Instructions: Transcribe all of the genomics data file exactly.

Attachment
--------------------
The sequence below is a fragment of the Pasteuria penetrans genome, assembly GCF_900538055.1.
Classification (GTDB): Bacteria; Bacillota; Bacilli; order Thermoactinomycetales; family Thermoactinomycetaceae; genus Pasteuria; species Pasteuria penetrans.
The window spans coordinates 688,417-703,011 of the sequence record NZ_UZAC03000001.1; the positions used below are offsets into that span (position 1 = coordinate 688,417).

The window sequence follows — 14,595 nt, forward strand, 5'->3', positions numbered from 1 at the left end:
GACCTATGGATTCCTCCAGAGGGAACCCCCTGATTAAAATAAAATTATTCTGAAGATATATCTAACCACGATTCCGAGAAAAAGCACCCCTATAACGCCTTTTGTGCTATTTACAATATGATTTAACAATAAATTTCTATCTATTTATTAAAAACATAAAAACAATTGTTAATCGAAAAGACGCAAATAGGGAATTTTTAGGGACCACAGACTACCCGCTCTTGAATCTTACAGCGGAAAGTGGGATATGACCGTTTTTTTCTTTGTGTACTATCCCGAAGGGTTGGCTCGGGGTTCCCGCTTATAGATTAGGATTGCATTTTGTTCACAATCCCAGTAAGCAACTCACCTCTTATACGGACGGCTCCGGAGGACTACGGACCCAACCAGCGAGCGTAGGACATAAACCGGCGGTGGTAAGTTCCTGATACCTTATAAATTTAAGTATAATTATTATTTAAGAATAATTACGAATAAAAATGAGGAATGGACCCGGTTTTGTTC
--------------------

The sequence below is a fragment of the Pasteuria penetrans genome, assembly GCF_900538055.1.
Classification (GTDB): Bacteria; Bacillota; Bacilli; order Thermoactinomycetales; family Thermoactinomycetaceae; genus Pasteuria; species Pasteuria penetrans.
The window spans coordinates 688,417-703,011 of the sequence record NZ_UZAC03000001.1; the positions used below are offsets into that span (position 1 = coordinate 688,417).

The window sequence follows — 14,595 nt, forward strand, 5'->3', positions numbered from 1 at the left end:
GACCTATGGATTCCTCCAGAGGGAACCCCCTGATTAAAATAAAATTATTCTGAAGATATATCTAACCACGATTCCGAGAAAAAGCACCCCTATAACGCCTTTTGTGCTATTTACAATATGATTTAACAATAAATTTCTATCTATTTATTAAAAACATAAAAACAATTGTTAATCGAAAAGACGCAAATAGGGAATTTTTAGGGACCACAGACTACCCGCTCTTGAATCTTACAGCGGAAAGTGGGATATGACCGTTTTTTTCTTTGTGTACTATCCCGAAGGGTTGGCTCGGGGTTCCCGCTTATAGATTAGGATTGCATTTTGTTCACAATCCCAGTAAGCAACTCACCTCTTATACGGACGGCTCCGGAGGACTACGGACCCAACCAGCGAGCGTAGGACATAAACCGGCGGTGGTAAGTTCCTGATACCTTATAAATTTAAGTATAATTATTATTTAAGAATAATTACGAATAAAAATGAGGAATGGACCCGGTTTTGTTC